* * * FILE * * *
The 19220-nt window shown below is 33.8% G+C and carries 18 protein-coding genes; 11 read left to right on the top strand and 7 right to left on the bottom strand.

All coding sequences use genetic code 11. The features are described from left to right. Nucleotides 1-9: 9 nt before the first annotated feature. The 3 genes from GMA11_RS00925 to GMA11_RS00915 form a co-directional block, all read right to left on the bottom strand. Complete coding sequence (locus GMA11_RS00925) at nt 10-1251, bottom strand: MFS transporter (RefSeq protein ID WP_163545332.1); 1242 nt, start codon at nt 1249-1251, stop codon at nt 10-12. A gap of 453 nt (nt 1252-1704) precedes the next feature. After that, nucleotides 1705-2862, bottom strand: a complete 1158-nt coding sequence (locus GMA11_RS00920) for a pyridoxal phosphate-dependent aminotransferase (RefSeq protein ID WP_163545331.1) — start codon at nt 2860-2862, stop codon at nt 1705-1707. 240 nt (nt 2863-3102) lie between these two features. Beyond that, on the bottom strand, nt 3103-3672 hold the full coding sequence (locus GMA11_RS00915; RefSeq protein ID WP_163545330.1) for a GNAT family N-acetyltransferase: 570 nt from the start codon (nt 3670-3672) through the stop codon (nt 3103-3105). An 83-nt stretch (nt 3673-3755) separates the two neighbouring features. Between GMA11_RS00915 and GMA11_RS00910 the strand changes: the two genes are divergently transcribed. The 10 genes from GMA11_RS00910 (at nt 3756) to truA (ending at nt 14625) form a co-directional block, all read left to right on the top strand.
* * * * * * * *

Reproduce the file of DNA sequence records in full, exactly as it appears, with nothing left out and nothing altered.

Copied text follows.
The 19220-nt window shown below is 33.8% G+C and carries 18 protein-coding genes; 11 read left to right on the top strand and 7 right to left on the bottom strand.

All coding sequences use genetic code 11. The features are described from left to right. Nucleotides 1-9: 9 nt before the first annotated feature. The 3 genes from GMA11_RS00925 to GMA11_RS00915 form a co-directional block, all read right to left on the bottom strand. Complete coding sequence (locus GMA11_RS00925) at nt 10-1251, bottom strand: MFS transporter (RefSeq protein ID WP_163545332.1); 1242 nt, start codon at nt 1249-1251, stop codon at nt 10-12. A gap of 453 nt (nt 1252-1704) precedes the next feature. After that, nucleotides 1705-2862, bottom strand: a complete 1158-nt coding sequence (locus GMA11_RS00920) for a pyridoxal phosphate-dependent aminotransferase (RefSeq protein ID WP_163545331.1) — start codon at nt 2860-2862, stop codon at nt 1705-1707. 240 nt (nt 2863-3102) lie between these two features. Beyond that, on the bottom strand, nt 3103-3672 hold the full coding sequence (locus GMA11_RS00915; RefSeq protein ID WP_163545330.1) for a GNAT family N-acetyltransferase: 570 nt from the start codon (nt 3670-3672) through the stop codon (nt 3103-3105). An 83-nt stretch (nt 3673-3755) separates the two neighbouring features. Between GMA11_RS00915 and GMA11_RS00910 the strand changes: the two genes are divergently transcribed. The 10 genes from GMA11_RS00910 (at nt 3756) to truA (ending at nt 14625) form a co-directional block, all read left to right on the top strand.